In Ireland there has been much recent interest in the pay of RTE's (Ireland's State owned broadcaster) radio and TV presenters, which the station has reluctantly published. It is interesting how listeners and viewers react when competent substitutes take over during the summer holiday period. There are programmes where the format is the key driver of audience appeal and the absence of the regular presenter can have little impact while there are a small number of programmes where the presenter is a critical part of the audience appeal. Contrast the popular Liveline phone-in radio programme and the radio politics programme, Tonight with Vincent Browne. The personality of the presenter Vincent Browne, one of Ireland's most prominent journalists, has been critical to the latter programme's success. As to pay differentials in the RTE organisation, there are a number of obvious ones that must result in a lot of resentment.
We will give the last work to Nick Isles of the UK's Work Foundation: 'Who gets paid what is probably the most contentious issue that any organisation will face in managing its people. Most of us think we deserve more, but only a few of us will ever receive it. However, for a very small number large rewards are on offer. For those operating in winner-take-all situations, such as top sports stars or even national lottery winners, the sums can be astronomical. Fortune and obvious talent are understood as reasons for someone to be wealthy. So too is entrepreneurial verve and elan. People understand the rewards accruing to a Dyson or a Branson. What the government, the CBI, the TUC and everyone else do not understand is payment for failure. Companies need great people to run them. Great companies nurture, develop and reward those people well. Greed doesn’t, and shouldn’t, come into it.'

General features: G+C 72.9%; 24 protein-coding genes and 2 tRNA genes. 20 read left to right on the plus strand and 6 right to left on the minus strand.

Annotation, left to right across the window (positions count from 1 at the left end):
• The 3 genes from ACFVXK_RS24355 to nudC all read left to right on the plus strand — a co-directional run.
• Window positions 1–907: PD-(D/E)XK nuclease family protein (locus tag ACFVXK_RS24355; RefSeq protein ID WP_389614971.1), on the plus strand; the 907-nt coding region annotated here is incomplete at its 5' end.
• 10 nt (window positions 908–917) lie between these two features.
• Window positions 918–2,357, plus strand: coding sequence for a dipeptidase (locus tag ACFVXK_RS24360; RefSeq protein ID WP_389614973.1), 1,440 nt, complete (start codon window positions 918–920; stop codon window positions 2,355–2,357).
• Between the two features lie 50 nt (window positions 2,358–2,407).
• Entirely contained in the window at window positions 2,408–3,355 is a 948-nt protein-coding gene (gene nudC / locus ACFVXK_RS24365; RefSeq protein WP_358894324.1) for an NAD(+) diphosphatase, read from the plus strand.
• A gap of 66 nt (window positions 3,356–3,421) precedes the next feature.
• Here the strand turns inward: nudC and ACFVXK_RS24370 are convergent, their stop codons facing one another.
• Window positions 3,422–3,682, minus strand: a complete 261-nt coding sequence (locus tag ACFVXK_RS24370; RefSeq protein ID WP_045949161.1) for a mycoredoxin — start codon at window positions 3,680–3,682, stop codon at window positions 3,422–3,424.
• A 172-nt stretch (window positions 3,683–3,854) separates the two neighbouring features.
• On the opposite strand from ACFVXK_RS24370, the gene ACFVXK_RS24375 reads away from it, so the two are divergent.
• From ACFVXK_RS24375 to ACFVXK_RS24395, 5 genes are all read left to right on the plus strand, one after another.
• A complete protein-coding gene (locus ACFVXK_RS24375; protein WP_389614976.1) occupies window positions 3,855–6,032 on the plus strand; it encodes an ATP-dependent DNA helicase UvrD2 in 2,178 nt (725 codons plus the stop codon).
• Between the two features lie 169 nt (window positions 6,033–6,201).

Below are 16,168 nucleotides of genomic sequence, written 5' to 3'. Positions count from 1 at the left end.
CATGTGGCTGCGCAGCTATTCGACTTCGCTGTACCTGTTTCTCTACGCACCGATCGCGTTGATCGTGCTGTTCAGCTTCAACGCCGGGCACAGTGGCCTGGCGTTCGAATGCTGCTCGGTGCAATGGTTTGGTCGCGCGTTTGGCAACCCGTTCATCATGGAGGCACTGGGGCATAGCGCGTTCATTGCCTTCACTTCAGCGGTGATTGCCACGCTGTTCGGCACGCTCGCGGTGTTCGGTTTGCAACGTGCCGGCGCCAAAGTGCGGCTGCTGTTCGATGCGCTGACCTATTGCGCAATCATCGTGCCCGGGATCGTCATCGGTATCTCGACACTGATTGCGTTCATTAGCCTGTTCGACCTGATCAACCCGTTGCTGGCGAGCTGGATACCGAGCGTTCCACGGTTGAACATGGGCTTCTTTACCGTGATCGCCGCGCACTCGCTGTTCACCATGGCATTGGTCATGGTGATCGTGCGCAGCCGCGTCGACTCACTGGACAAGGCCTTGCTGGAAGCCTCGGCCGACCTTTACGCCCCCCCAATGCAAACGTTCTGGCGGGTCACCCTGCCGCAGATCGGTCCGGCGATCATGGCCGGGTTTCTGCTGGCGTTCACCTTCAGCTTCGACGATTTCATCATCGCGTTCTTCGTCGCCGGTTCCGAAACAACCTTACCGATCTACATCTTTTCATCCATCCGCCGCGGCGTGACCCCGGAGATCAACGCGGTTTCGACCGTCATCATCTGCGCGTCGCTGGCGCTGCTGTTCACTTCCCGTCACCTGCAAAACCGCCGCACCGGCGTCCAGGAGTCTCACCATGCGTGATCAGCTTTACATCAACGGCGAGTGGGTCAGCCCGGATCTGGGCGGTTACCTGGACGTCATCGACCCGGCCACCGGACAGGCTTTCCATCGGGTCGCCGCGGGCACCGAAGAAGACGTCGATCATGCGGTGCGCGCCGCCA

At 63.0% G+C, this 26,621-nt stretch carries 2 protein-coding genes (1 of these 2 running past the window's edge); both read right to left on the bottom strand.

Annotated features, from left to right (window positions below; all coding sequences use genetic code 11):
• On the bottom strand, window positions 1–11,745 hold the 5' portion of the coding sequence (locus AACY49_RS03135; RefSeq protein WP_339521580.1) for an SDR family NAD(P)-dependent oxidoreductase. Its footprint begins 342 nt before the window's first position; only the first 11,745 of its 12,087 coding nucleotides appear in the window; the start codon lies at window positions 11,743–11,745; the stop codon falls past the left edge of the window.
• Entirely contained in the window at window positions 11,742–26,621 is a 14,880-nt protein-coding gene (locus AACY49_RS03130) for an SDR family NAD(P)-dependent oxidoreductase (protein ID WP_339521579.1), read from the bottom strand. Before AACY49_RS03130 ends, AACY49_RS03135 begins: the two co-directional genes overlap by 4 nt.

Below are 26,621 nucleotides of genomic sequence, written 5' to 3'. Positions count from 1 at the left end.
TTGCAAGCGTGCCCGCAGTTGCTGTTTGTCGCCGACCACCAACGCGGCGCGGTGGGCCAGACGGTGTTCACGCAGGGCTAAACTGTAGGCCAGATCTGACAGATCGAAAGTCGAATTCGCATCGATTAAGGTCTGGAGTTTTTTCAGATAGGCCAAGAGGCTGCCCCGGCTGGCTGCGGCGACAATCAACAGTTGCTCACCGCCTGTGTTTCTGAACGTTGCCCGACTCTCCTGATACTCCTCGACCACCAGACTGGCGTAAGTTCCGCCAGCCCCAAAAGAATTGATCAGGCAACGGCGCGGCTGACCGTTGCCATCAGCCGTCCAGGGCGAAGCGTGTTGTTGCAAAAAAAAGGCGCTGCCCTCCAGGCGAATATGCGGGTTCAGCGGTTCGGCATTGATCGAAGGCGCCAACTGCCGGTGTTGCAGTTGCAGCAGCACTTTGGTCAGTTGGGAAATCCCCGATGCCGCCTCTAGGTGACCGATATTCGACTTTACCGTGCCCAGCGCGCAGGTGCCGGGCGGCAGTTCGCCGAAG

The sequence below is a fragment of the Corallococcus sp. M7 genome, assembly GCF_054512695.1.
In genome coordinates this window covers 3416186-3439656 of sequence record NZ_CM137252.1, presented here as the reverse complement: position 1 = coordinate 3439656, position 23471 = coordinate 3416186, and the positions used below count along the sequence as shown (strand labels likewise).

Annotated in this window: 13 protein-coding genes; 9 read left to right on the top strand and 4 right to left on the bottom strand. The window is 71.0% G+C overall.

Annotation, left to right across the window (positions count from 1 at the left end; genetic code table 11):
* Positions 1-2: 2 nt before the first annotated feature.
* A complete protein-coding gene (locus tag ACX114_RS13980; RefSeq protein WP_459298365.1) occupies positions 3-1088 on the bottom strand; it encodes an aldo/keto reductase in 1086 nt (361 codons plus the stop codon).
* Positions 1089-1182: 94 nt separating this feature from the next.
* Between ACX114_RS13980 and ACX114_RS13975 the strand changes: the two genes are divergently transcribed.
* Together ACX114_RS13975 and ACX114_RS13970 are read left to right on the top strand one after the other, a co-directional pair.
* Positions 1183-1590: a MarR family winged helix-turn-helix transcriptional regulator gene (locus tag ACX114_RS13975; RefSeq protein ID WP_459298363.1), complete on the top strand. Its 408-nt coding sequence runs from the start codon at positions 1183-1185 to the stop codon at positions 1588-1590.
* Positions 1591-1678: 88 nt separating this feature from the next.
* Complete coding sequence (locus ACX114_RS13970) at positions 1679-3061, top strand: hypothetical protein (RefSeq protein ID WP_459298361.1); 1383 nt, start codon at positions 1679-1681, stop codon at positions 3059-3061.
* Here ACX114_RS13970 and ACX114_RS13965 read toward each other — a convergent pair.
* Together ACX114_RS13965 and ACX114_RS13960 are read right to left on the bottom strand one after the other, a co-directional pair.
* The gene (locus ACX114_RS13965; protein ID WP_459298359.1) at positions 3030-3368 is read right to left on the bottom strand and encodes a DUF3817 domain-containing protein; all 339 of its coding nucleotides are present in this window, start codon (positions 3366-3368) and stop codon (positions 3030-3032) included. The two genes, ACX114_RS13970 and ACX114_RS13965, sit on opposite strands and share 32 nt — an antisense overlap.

- Michael Hennigan
Our Comment feature has been incorporated in the:
Finfacts Ireland News & Comment Service
from October 2004